Mark Husson, New York-based managing director and global head of consumer research for HSBC Securities, London, told SN he was less impressed, indicating Wal-Mart's efforts to diversify are no more than an attempt to tailor the range of products at each store to the needs of the local consumer base - "a store-of-the-community approach it should have been taking for years," he noted.
He said Wal-Mart indicated it expects sales to continue to be impacted by the economic environment, "though sales are also being impacted by the company's middle-aged store base."
Shapira said she is upbeat about Wal-Mart's attempts to get grocery customers to do more cross-shopping. "The company sees a significant opportunity among selective [affluent] shoppers who typically make 46 trips per year to Wal-Mart, spending 28% of their grocery budget," she said. "Getting those shoppers to 'step across the aisle' and increase general merchandise purchases is the goal."
Among the chain's initiatives, she pointed out, are moving women's apparel adjacent to the grocery department at remodeled stores "to encourage cross-selling among predominantly female food shoppers"; introducing new products in the food, apparel and home categories to help boost market share, particularly among more affluent suburban shoppers; and initiating new marketing programs designed to transform the company's image among more affluent grocery shoppers by showing customers who come to purchase consumables that the stores also carry an attractive offering of general merchandise.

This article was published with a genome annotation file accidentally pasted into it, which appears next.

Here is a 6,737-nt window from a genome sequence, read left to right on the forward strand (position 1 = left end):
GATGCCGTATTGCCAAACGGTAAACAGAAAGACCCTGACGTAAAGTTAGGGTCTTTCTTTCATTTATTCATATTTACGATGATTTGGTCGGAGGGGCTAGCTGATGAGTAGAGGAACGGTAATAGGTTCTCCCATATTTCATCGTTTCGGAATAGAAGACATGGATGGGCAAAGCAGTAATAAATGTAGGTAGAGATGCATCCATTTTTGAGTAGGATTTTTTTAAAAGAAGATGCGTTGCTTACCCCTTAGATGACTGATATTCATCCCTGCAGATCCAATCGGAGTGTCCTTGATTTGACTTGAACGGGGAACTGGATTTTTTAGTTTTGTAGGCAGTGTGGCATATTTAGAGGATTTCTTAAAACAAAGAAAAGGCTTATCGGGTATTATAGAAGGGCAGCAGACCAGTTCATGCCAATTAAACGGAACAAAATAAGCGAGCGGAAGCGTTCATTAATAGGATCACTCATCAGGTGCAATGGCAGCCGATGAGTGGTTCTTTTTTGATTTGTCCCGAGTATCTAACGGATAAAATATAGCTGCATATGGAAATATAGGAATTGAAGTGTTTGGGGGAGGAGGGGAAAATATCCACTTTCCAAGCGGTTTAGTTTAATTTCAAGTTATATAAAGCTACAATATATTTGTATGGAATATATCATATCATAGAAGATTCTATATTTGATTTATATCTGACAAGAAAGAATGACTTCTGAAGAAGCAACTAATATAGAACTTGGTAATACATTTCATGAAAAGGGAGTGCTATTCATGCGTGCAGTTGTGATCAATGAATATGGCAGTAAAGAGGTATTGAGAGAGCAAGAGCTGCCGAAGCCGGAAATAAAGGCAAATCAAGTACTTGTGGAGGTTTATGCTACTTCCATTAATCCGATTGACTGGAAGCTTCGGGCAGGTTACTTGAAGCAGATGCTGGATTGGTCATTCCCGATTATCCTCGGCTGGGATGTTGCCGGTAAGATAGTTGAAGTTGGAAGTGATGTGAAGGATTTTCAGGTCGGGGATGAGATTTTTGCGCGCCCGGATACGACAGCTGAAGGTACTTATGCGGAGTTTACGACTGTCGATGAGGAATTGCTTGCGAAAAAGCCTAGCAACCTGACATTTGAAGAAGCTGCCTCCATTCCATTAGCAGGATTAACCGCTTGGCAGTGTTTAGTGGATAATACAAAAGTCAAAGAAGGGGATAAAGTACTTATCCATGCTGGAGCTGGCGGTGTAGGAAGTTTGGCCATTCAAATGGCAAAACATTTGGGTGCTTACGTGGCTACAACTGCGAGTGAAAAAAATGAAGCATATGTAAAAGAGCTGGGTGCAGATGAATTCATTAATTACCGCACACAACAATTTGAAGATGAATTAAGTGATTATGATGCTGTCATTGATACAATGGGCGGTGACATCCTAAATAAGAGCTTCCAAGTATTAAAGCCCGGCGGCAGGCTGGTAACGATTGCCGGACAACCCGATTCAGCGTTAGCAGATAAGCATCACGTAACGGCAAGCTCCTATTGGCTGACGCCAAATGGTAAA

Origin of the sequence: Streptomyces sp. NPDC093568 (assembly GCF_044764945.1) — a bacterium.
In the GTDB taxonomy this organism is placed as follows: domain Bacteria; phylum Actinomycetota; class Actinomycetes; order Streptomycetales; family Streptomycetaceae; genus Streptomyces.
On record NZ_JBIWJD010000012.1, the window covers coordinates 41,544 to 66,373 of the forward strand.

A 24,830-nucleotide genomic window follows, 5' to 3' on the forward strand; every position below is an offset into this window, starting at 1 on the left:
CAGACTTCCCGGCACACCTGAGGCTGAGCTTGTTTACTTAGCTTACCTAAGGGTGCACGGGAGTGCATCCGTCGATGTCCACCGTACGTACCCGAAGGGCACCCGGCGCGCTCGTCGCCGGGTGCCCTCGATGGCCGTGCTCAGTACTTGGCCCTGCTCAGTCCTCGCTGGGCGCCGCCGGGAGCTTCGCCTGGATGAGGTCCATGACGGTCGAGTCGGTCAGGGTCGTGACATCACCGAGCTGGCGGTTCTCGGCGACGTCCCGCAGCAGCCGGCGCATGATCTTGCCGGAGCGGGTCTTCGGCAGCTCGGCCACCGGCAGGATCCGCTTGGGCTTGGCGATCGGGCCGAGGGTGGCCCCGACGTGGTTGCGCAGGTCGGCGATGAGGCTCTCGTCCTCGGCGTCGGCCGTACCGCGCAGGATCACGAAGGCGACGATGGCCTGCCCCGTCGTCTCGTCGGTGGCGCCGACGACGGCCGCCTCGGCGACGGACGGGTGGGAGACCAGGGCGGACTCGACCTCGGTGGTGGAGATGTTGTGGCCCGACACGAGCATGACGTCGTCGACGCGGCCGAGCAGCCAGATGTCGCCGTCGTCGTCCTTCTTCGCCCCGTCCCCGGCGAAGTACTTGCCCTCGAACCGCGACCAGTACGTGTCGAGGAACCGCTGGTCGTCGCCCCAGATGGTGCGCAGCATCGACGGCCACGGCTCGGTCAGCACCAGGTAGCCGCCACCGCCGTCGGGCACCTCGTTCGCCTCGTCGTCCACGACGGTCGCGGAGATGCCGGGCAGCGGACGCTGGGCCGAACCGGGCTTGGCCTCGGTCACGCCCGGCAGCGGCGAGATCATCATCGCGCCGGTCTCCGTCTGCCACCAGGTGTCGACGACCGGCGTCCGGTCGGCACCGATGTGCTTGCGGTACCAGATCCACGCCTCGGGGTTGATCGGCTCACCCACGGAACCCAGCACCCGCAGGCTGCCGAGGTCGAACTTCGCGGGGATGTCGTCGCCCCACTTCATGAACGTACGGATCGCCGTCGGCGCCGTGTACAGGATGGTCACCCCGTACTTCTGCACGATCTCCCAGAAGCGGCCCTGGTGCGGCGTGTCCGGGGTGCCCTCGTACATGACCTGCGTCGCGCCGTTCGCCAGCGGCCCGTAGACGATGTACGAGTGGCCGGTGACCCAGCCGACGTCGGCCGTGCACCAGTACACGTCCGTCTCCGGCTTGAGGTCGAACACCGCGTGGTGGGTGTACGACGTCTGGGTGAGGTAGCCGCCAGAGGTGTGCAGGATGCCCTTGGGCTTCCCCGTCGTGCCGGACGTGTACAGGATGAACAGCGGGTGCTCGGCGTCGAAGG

In remarks to the annual meeting, Scott said Wal-Mart is undergoing a transformation that grew out of its experience following Hurricane Katrina last year, when it reached out to help the local communities it serves. Scott said he calls the effort "Wal-Mart Out in Front," based on a comment by the late Sam Walton that a company must stay out in front of change to succeed.
The Out in Front program has five pillars, Scott said:
Broadening the chain's appeal to all customers by opening experimental stores, by communicating more effectively with customers and by updating merchandise and offering more exclusive merchandise.
Making Wal-Mart a better place to work by providing opportunities for advancement and offering affordable and accessible health care.
Improving business operations and efficiency by improving inventory management, including eliminating clutter in the store aisles; reducing backroom inventory; eliminating inventory on shelves that are out of customers' reach; and shortening the time it takes for merchandise to get from suppliers to customers. He said inventory has dropped nearly 2% since April 2005.
Driving growth in its international business, including better overseas sourcing and putting more U.S. products in international markets.
Improving its community outreach with more in-store clinics and more efforts to be environmentally friendly.